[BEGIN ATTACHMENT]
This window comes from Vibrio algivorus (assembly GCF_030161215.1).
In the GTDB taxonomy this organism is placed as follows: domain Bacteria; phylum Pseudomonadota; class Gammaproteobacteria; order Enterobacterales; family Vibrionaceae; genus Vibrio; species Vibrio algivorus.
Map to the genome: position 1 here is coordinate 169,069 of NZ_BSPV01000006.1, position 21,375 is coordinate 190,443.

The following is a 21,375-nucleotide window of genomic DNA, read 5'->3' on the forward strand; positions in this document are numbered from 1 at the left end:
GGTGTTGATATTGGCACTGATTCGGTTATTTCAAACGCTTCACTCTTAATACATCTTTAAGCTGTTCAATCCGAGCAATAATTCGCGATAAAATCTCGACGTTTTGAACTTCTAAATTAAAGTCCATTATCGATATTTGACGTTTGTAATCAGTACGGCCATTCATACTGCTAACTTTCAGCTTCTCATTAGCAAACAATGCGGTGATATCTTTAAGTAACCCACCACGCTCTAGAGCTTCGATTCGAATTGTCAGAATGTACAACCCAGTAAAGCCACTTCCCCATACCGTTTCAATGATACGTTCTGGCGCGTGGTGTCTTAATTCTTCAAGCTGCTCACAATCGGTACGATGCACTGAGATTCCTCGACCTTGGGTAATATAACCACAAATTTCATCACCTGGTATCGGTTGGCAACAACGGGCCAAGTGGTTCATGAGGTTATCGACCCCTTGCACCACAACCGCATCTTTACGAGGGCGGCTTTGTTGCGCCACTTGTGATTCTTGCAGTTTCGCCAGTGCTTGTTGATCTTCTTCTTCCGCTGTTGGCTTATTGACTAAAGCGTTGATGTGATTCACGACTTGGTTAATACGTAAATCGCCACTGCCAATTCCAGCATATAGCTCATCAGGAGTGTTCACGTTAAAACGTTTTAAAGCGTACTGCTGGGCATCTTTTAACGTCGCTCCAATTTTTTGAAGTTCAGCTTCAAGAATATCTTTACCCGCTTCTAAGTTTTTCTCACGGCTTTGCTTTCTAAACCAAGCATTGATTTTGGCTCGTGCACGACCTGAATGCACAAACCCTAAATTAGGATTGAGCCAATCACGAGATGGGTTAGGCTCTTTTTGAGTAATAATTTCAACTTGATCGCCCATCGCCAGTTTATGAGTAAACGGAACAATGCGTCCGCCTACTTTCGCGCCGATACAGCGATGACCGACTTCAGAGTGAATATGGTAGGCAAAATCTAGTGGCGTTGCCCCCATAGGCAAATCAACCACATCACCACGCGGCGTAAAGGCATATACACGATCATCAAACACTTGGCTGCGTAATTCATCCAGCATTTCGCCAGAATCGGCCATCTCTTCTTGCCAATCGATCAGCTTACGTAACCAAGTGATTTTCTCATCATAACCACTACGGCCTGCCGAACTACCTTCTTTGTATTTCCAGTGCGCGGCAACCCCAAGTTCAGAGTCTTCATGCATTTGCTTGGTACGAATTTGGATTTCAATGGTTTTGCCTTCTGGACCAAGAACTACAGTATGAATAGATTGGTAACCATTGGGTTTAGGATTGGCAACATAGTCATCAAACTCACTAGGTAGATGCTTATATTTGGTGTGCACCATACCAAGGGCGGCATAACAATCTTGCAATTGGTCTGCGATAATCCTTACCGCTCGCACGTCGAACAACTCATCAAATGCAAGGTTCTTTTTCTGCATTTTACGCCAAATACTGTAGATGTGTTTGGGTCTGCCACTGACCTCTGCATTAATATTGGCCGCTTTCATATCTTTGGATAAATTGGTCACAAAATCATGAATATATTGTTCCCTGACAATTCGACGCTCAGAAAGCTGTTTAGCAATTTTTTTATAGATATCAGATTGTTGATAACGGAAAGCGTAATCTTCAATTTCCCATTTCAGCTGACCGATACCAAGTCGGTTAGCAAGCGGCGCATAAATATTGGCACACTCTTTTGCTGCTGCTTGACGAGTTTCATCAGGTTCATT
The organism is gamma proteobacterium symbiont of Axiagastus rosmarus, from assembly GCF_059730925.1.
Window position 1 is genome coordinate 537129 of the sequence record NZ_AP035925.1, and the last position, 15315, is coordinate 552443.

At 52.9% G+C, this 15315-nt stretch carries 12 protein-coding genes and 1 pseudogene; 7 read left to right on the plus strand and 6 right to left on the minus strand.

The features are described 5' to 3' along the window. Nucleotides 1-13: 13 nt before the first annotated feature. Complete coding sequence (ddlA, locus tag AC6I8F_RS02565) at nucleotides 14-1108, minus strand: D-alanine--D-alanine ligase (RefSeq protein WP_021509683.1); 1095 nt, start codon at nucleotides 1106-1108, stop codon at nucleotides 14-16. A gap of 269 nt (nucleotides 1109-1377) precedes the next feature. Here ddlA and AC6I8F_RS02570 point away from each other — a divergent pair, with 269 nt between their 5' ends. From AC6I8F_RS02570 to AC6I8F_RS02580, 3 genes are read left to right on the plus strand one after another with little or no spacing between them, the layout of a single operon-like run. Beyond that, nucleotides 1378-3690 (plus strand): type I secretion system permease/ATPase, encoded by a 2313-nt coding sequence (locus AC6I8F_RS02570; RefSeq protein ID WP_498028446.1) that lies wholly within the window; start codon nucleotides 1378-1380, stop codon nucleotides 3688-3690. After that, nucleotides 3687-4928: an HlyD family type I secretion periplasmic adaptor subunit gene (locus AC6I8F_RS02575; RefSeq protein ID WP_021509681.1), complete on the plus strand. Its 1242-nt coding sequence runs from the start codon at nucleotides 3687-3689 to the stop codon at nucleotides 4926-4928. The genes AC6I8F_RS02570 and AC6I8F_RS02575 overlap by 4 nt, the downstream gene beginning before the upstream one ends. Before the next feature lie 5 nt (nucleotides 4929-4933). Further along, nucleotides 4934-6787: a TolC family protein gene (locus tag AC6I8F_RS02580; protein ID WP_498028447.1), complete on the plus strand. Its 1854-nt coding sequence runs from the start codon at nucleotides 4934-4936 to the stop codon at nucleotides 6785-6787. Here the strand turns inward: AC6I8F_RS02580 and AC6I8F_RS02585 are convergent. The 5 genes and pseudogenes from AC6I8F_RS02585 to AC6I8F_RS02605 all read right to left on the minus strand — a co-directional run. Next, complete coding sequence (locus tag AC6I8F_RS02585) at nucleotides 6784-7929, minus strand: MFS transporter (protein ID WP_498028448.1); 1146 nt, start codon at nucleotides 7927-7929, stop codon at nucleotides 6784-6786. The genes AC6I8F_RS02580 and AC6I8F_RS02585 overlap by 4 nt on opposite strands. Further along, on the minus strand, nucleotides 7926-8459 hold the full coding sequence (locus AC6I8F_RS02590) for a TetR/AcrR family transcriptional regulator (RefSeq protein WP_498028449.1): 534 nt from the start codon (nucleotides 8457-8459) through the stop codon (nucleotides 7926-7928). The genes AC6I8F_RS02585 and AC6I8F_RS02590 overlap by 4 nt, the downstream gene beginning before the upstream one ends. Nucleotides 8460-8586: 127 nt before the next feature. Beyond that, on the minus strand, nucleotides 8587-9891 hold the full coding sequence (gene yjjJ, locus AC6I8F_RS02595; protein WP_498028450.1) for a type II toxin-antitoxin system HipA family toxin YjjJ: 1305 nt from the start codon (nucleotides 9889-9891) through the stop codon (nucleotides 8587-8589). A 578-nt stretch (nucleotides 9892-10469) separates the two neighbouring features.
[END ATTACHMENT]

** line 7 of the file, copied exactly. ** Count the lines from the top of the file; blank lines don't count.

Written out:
Window position 1 is genome coordinate 537129 of the sequence record NZ_AP035925.1, and the last position, 15315, is coordinate 552443.